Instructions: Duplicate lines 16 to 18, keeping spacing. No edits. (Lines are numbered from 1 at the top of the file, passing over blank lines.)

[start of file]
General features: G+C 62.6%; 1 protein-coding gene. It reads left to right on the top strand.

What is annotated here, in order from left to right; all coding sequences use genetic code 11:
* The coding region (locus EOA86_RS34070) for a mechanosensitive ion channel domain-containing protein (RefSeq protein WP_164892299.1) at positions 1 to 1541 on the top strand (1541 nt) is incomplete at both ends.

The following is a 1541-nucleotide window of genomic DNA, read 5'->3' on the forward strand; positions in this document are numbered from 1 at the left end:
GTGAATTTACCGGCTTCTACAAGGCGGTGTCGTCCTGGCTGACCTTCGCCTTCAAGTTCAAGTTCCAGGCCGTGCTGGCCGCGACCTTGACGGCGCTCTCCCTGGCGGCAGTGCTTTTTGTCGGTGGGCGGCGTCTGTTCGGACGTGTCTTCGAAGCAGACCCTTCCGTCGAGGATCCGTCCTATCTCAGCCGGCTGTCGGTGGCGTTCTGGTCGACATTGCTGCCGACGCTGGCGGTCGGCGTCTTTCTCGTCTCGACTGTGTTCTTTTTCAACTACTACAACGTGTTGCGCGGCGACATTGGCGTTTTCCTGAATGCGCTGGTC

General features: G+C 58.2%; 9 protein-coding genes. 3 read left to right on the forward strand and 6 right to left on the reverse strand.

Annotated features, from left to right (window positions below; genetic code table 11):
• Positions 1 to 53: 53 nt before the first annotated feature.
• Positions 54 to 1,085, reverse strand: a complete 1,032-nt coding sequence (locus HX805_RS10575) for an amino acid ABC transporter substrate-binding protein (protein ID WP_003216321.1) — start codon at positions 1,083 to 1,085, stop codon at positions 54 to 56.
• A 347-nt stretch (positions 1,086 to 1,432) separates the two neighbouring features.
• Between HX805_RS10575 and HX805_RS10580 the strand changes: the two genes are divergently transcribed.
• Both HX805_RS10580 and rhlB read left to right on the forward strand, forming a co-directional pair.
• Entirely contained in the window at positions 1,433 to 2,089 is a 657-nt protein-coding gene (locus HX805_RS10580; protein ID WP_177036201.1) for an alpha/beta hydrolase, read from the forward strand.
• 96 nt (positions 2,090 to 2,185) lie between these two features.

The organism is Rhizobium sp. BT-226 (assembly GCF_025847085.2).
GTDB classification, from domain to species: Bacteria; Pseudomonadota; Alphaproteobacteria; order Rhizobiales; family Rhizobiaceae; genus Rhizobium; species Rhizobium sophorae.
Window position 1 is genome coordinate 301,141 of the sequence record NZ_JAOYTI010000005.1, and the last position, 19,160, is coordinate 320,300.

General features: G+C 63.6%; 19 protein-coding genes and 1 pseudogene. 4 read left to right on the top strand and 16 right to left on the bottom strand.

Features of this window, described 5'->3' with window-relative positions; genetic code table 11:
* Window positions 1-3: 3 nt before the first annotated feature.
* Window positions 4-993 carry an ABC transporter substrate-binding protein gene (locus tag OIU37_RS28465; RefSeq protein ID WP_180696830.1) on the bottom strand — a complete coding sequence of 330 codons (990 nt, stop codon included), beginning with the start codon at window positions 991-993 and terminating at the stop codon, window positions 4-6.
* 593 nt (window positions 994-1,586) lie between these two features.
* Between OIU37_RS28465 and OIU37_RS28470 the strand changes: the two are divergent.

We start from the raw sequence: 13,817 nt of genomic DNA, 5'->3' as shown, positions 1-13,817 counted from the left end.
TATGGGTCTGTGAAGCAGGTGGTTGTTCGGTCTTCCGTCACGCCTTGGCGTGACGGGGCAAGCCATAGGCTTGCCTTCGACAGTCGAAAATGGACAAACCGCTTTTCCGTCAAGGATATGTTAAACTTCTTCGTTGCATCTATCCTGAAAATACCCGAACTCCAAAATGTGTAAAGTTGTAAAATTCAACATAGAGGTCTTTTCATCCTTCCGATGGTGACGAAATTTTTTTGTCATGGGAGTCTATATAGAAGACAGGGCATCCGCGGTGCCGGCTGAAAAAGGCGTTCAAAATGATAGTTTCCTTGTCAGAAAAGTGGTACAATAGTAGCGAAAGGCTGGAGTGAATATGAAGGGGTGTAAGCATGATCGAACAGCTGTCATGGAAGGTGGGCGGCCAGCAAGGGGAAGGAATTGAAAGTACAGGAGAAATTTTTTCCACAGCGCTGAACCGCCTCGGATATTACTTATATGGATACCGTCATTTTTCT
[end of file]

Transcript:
GTDB classification, from domain to species: Bacteria; Pseudomonadota; Alphaproteobacteria; order Rhizobiales; family Rhizobiaceae; genus Rhizobium; species Rhizobium sophorae.
Window position 1 is genome coordinate 301,141 of the sequence record NZ_JAOYTI010000005.1, and the last position, 19,160, is coordinate 320,300.

General features: G+C 63.6%; 19 protein-coding genes and 1 pseudogene. 4 read left to right on the top strand and 16 right to left on the bottom strand.